Guardrails provides a rich set of capabilities for managing authentication of users, as well as authorization to cloud based services and resources.

Guardrails integrates with the native Identity and Access Management solutions for the cloud provider but takes a loosely prescriptive approach to managing access -- we attempt to provide a well-defined framework that allows flexibility in implementation while greatly simplifying the management of permissions and policies.

Alice is granted Turbot/Owner at the Guardrails (Workspace) level. She can set permissions, install and uninstall mods, create sub-folders, and import cloud accounts. She can perform any Turbot/Owner operation anywhere through the hierarchy.
Bob is granted AWS/Metadata in Folder A. He can read metadata for any resources anywhere in FolderA (Account A1 and all its descendants, Account A2 and all its descendants). He has no access to anything in Folder B
Carol is granted AWS/S3/ReadOnly in Account A2. She can perform any S3 ReadOnly operation (e.g. ReadOnly, Metadata, Access) in Account A2, but has no access to other services in Account A2 (EC2, etc), and no access to any other AWS accounts

Permission Categories, Hierarchy & Inheritance

After a user has been authenticated and granted access, Guardrails Permission Levels determine what access they should be granted to which Accounts and Resources.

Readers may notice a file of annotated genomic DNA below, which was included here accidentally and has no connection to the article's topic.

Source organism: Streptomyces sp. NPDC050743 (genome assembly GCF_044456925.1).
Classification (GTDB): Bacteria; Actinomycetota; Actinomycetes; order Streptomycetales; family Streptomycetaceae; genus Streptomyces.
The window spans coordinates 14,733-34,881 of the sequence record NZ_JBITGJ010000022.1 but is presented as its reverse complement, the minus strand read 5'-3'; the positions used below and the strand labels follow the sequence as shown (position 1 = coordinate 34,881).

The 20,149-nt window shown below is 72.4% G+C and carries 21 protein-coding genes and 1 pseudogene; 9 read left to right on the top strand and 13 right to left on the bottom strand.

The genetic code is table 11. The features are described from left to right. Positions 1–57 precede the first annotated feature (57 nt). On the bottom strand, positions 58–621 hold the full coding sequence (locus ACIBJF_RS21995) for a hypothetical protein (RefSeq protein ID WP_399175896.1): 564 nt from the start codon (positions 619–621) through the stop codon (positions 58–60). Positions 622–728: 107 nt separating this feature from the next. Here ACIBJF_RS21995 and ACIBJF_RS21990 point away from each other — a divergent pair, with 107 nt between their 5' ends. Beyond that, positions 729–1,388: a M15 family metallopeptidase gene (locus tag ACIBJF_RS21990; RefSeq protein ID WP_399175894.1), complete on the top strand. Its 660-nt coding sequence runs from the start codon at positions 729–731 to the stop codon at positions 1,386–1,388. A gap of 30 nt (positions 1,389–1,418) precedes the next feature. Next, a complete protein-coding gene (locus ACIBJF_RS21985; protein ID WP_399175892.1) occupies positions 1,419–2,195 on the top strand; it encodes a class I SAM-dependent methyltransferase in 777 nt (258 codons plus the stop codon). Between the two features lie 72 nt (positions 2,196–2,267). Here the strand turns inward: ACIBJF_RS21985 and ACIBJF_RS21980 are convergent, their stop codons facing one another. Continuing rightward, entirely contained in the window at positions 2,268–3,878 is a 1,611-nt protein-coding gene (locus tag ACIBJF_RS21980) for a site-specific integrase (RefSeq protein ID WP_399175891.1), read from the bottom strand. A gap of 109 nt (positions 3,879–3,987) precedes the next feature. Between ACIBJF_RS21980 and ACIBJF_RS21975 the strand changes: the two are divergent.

Permissions in Guardrails are designed to be consistent, convenient, secure and flexible.

Permission Levels

Each area of Guardrails (e.g. Folder, AWS, S3) defines a (sub)set of Permission Levels that are consistently defined into specific categories.

The set of possible levels is consistent across services (though not all services have all levels). Permissions levels are cumulative, where each level includes all the permissions of the level(s) before it.

Permissions Levels, from lowest to highest are as follows:

  • User: Can log in, but no rights
  • Metadata: Read metadata
  • ReadOnly: Read metadata and data
  • Operator: Read metadata and data, make low-med risk changes
  • Admin: Read metadata and data, make high risk changes
  • Owner: Read metadata and data, make high risk changes, manage access, modify IAM resources

At the provider level, there is a special SuperUser level. Users assigned SuperUser permissions have unlimited access.

  • SuperUser has full access to all services, even those that Guardrails doesn't define permissions for.
  • Lockdown policies do not apply to SuperUser.
  • There are are no SuperUser levels for individual services, only the AWS Account or Google project.

Guardrails Permissions

Guardrails permissions control what users are able to do through the Guardrails Console and API:

Turbot/OwnerManage permissions (including directories), manage mods AND
Turbot/AdminManage Guardrails resources and policies, including managing Guardrails folders, AWS Accounts, GCP Projects, Azure Subscriptions, etc AND
Turbot/OperatorRun policy values & controls AND
Turbot/ReadOnlyView resource data in the CMDB*** AND
Turbot/MetadataView resource data in the CMDB*** AND
Turbot/UserLog into the console

*** At present, all the resource data stored in the Guardrails CMDB is considered to be metadata, thus Turbot/ReadOnly and Turbot/Metadata are currently the same.

Cloud Provider Example - AWS Permissions

AWS permissions are specific to the service they are granting permissions for while following the general guidelines listed above. For instance, AWS/EC2/Admin allows users to launch and terminate instances (high risk changes) while AWS/EC2/Operator allows users to stop and start instances (medium risk changes):